Origins of Cranberry
Cranberries belong to the Ericaceae family and as the name suggests, are a type of berry. The fruit grows on the Macrocarpon plant which supports creeping stems to hold elliptical leaves, producing bell-shaped flowers in June. The crimson berry is native to Canada and Northern-central America. Growing conditions are fairly precise and depend on a combination of factors including acid peat soil, a substantial volume of freshwater and a growing season that continues from April to November.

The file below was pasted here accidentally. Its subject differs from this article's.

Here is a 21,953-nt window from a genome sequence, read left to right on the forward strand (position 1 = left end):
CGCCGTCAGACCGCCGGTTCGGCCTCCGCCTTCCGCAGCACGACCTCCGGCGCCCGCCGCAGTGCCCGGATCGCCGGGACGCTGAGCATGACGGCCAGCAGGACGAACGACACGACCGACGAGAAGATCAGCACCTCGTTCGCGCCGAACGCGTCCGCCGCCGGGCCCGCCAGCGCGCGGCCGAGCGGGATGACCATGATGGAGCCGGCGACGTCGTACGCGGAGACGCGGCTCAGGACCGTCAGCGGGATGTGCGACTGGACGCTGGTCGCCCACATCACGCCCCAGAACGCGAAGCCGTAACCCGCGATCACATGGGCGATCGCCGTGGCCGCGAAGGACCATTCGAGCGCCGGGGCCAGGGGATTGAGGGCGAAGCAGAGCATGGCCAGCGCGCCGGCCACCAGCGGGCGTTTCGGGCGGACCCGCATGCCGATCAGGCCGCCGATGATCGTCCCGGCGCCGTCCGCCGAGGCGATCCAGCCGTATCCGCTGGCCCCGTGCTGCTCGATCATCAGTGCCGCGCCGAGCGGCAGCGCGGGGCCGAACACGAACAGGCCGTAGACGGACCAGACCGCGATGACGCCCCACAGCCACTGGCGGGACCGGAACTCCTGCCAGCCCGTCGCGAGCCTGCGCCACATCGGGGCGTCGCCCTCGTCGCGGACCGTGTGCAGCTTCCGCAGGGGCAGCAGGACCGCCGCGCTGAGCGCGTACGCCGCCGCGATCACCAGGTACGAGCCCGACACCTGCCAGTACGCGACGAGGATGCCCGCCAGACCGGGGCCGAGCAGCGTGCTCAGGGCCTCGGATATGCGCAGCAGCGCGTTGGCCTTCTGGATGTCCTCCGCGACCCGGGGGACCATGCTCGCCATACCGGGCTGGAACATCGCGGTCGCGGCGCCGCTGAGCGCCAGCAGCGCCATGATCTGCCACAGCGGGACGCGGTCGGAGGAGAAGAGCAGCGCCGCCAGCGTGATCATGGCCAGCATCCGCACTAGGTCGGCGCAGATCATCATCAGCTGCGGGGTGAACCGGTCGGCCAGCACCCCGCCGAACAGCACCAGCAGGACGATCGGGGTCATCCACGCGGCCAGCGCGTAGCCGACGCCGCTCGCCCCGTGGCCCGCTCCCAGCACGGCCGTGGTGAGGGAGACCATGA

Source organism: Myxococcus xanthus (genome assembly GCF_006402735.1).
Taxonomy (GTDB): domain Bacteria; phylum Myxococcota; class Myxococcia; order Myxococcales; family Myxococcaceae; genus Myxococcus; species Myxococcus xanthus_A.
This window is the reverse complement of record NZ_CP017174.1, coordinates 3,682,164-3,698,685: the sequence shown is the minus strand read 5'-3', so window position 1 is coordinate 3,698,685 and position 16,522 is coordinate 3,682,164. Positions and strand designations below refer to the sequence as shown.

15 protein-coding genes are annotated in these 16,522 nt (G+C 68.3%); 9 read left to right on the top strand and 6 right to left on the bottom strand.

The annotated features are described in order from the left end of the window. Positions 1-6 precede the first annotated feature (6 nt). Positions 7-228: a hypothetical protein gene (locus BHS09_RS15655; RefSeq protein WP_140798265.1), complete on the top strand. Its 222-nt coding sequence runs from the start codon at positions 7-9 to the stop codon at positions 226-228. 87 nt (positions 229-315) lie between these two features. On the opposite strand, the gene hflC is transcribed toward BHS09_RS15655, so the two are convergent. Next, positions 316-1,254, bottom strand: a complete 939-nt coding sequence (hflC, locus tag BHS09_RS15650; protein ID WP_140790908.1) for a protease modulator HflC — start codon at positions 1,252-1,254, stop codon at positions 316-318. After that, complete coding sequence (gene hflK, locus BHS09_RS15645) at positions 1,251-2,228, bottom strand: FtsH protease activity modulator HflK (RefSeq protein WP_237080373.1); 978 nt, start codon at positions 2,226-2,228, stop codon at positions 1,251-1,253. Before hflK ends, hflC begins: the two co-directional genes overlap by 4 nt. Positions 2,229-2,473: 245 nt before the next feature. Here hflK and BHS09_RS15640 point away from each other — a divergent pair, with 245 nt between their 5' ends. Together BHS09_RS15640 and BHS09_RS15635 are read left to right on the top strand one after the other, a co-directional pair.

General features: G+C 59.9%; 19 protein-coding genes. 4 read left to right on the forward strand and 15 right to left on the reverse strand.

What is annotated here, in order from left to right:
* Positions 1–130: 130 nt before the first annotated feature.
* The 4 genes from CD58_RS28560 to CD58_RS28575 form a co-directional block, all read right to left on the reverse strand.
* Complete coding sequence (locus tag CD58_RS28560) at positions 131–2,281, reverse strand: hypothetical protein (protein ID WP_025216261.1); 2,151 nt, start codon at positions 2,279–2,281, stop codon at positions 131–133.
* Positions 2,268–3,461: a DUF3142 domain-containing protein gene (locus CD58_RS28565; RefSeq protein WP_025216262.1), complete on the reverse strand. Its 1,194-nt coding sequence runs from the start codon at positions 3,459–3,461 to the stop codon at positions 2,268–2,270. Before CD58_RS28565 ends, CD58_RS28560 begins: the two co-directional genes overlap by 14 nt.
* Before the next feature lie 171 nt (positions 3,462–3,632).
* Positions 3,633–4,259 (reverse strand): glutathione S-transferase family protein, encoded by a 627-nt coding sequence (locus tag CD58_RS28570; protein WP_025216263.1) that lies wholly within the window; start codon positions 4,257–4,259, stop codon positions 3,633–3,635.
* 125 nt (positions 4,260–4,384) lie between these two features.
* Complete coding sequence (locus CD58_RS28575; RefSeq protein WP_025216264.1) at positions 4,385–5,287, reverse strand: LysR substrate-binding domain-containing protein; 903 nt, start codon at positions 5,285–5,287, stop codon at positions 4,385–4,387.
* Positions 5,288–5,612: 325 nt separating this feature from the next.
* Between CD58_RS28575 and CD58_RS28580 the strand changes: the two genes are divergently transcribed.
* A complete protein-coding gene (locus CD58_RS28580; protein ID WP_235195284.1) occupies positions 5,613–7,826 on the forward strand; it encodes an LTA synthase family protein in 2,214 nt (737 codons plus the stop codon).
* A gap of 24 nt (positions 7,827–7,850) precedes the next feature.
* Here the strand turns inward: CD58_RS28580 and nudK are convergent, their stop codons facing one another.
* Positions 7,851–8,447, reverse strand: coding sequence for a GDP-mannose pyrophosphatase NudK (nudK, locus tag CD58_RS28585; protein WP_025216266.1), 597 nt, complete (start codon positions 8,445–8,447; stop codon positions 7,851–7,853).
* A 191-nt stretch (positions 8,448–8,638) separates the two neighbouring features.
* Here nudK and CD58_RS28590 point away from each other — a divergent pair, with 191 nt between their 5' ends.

The Cranberry was a staple item amongst Native Americans in the 1500s, harvested for food, drink and therapeutic purposes. The Cranberry was so popular that the Americans even used the berry in an energy bar-like food called pemmican, serving as a compact nutritional source during the winter months. Henry Hall became the first human being to successfully cultivate the berry in 1816 and ever since we have been growing the berry across the world for various products. The berry is especially popular at Christmas time because of their vibrant, shiny red colour which is associated with the tones of Christmas. Cranberries became popular over the winter period because their late harvesting period meant that the berries stayed fresh enough to adorn the table and tree, and held up for the entire twelve days of Christmas or longer.